Visiting the house at Nostell
Nostell is one of the great treasure houses of the north of England and home to countless treasures, stories and secrets.
A signifier of wealth and status
Built as an ambitious statement by the Winn family between 1725–1785, the house is a showcase for elegant and fashionable design. It was created not simply as a home, but also to send out an important message about the family's wealth and social status.
Today you can unravel the story of grand designs and unfinished masterpieces, discover the architects and craftsmen that created this Yorkshire show home and explore the collections you can see today.
Some of the most treasured items at Nostell include a world-class collection of Thomas Chippendale furniture and textiles, historic paintings, a Georgian dolls' house, Robert Adam interiors and a rare John Harrison clock.
Nostell is proud to care for six of the National Trust’s 125 treasures. Step across the Georgian threshold and discover tales of design, drama and society with the help of a new treasure guide and house keeper’s room experience. All trails lead to treasure: iconic items at Nostell.
Master craftsman Thomas Chippendale’s monumental library desk takes centre stage in the room it was crafted for – an exquisite example of 18th century design and part of Nostell’s world-class Chippendale collection just waiting to be explored with fresh eyes.
Tales of trade, ambition and fortune unfold amid the intricate decoration of the ‘hongs’ punch bowl, newly displayed to reveal the secrets of a key chapter in global history.
Nostell’s rare 18th century dolls’ house has pride of place in its own bespoke exhibition room following a major conservation project to reawaken the beauty of its stunning interiors; from fine wall decoration and elaborate upholstery to working locks and tiny silverware.
The power of film unlocks hidden dimensions within one of Nostell’s most visually formidable treasures, the Thomas More painting, with a specially commissioned video revealing stories of its symbolism and how it came to be at Nostell.
A new assembly of five of Nostell’s most treasured paintings invites visitors to view several of history’s most iconic artists through a fresh lens, including a masterpiece by 18th century ‘global celebrity’ Angelica Kauffman capturing her moment of career choice between the arts of music and painting.
Hidden compartments add to the majesty of one of Nostell’s most elaborate treasures – a 17th century cabinet fit for a king. A place to hide precious objects, the piece is an example of French flamboyance possibly created by Pierre Gole, furniture maker to Louis XIV.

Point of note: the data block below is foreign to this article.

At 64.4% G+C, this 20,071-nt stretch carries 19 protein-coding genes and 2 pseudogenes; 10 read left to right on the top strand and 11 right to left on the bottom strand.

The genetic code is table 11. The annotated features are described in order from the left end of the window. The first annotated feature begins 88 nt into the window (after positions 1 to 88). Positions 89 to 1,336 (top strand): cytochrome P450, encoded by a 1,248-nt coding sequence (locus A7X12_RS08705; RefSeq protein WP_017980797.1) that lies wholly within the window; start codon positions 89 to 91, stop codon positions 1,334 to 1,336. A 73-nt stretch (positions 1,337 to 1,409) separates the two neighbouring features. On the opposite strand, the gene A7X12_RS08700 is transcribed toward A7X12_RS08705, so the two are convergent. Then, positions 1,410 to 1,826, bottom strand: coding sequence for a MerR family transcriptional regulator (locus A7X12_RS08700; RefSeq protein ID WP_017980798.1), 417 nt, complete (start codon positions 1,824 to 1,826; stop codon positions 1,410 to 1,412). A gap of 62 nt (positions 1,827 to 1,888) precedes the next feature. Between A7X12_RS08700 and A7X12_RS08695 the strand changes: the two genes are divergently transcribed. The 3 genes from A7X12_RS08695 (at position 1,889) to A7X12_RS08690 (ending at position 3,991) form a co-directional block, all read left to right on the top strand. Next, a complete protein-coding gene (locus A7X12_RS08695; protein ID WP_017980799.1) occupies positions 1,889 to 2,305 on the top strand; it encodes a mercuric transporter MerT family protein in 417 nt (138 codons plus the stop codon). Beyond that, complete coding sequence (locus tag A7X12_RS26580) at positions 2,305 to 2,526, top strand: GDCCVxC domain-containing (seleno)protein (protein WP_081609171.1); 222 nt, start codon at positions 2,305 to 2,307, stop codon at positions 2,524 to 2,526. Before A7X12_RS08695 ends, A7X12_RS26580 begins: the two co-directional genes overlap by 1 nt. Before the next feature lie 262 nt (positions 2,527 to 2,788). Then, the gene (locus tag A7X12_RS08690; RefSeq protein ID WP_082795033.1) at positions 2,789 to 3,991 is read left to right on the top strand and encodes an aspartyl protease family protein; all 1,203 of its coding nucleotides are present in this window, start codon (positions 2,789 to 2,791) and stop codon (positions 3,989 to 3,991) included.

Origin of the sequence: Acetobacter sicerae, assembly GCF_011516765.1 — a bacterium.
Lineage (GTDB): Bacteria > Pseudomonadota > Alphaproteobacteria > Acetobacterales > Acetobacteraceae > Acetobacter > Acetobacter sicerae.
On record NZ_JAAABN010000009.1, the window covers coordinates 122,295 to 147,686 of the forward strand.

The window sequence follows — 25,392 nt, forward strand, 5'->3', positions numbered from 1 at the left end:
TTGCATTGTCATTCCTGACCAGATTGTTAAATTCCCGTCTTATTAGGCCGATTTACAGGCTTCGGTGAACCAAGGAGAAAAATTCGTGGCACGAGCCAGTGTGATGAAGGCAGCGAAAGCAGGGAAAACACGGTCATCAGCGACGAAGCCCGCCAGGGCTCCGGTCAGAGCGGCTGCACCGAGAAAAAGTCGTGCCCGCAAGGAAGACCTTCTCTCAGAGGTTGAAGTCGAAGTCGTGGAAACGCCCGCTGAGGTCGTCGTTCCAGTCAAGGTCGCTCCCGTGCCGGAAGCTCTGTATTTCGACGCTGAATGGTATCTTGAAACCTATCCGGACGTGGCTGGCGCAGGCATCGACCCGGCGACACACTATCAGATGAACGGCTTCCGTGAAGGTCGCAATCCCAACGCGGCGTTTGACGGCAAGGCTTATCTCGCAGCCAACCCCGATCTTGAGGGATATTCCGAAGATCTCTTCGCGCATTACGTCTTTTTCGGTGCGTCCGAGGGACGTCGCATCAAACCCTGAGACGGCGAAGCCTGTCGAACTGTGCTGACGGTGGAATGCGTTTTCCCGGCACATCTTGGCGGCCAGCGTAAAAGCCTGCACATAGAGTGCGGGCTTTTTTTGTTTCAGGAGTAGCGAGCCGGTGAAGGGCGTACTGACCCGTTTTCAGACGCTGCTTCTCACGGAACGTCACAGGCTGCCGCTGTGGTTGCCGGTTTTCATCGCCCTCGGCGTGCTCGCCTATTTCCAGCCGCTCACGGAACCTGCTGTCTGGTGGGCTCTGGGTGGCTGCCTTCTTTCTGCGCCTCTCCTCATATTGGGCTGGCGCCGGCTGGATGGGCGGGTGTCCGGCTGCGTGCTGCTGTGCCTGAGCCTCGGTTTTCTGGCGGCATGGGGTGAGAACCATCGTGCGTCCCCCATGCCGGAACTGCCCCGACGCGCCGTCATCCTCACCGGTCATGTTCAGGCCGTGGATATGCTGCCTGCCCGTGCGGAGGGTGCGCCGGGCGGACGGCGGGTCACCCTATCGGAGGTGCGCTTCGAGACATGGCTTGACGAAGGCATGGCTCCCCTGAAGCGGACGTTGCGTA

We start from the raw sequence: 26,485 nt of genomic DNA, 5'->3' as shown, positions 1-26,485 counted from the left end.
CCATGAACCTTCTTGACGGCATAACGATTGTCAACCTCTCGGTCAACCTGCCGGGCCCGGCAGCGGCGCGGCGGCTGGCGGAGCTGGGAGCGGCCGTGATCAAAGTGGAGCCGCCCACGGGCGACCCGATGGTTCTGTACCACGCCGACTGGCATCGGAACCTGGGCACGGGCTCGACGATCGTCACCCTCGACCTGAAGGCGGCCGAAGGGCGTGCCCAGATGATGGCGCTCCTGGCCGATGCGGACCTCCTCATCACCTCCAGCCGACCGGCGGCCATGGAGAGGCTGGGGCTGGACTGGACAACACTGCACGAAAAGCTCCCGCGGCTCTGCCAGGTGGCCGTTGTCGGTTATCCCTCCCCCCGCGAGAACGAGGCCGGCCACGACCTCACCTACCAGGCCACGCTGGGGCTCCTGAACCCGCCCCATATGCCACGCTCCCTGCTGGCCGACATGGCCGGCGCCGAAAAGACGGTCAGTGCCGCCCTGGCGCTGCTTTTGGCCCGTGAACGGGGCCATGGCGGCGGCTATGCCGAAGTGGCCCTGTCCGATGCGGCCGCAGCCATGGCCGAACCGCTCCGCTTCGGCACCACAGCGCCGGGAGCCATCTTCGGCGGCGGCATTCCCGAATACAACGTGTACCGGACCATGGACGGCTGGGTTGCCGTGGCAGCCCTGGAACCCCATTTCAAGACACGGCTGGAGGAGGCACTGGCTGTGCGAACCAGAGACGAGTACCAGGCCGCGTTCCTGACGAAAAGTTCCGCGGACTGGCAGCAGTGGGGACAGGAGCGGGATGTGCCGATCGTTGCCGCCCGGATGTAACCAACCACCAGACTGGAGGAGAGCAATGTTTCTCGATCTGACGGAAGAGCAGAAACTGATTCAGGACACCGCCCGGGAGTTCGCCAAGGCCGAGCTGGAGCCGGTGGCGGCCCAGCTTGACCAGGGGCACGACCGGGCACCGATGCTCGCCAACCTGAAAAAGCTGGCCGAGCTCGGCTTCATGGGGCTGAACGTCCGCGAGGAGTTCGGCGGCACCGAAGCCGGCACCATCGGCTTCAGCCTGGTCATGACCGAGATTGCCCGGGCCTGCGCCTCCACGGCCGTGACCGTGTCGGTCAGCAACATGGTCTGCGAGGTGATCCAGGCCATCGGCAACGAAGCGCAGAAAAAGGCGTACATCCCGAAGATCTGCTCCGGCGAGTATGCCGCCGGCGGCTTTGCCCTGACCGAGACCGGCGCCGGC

The design and décor of Nostell’s interiors are also a work of art in themselves. Over two generations, the Rose family of plasterers crafted superb plaster ceilings for the house. The vibrant Rococo designs of James Paine with motifs taken from nature were later joined by the more sober Neo-classical decoration of Robert Adam which used geometric shapes and ornament taken from Roman and Greek archaeology. See if you can spot the difference as you walk through the rooms of the house.
Behind the Walls exhibition
Visit the new exhibition to discover some of the human stories of 18th century Nostell, focusing on Sabine Winn, the Swiss lady of the house from 1765.
Behind the luxurious interiors and opulent collections, life inside Nostell was not as it seemed from the outside. Sabine experienced issues with her mental wellbeing back then that we can still relate to now.
Sabine lived at Nostell for 33 years having met her husband, Rowland in her home country, Switzerland before moving to England. Sadly, she was lacking confidence in communicating in English (she and her husband mostly spoke French to each other), she had limited experience of domestic management. Because of this she struggled to fulfil the expectations of the lady of the house including managing the servants. Rowland was frequently away from home on business meaning she spent most of her time alone.
It was a lonely, isolated life for Sabine. One way she tried to improve her health and wellbeing – and her family’s – was by making herbal medicines.
Behind the Walls exhibition takes a closer look at Sabine’s life, helping to tell the story of her time at Nostell and the challenges she faced.
Alongside the exhibition in the house, there’s a chance to find out about the herbs Sabine used to make potions and remedies, with the new Apothecary Trail in the kitchen gardens.
Step back in time and discover the history of Nostell Priory in West Yorkshire, built by the Winn family to advance their social status.
Follow the paths and tracks at Nostell to discover ancient woodland, an abundance of wildlife and rolling views across this enchanting Yorkshire landscape.
Discover edible delights in the kitchen garden, unwind beside the orangery or escape to the menagerie garden before exploring the winding paths of the pleasure grounds.
Learn about the fabulous furnishings, paintings by world-renowned artists, ornate plasterwork and rare examples of early nautical clocks among the collection at this opulent home.
Visit the Courtyard Café with its range of seasonal treats, then head to the National Trust shop, where there’s a range of products inspired by the places we care for.
From conservation projects to keeping the garden spic and span through the seasons, there’s a lot to get involved in at 18th-century Nostell.
Historic buildings are a treasure trove of stories, art and collections. Learn more about what makes these places so special and plan your visit.
Discover Yorkshire's history with visits to the grand halls of Nostell, East Riddlesden and Nunnington, while the ruins of Fountains Abbey will give you a different perspective.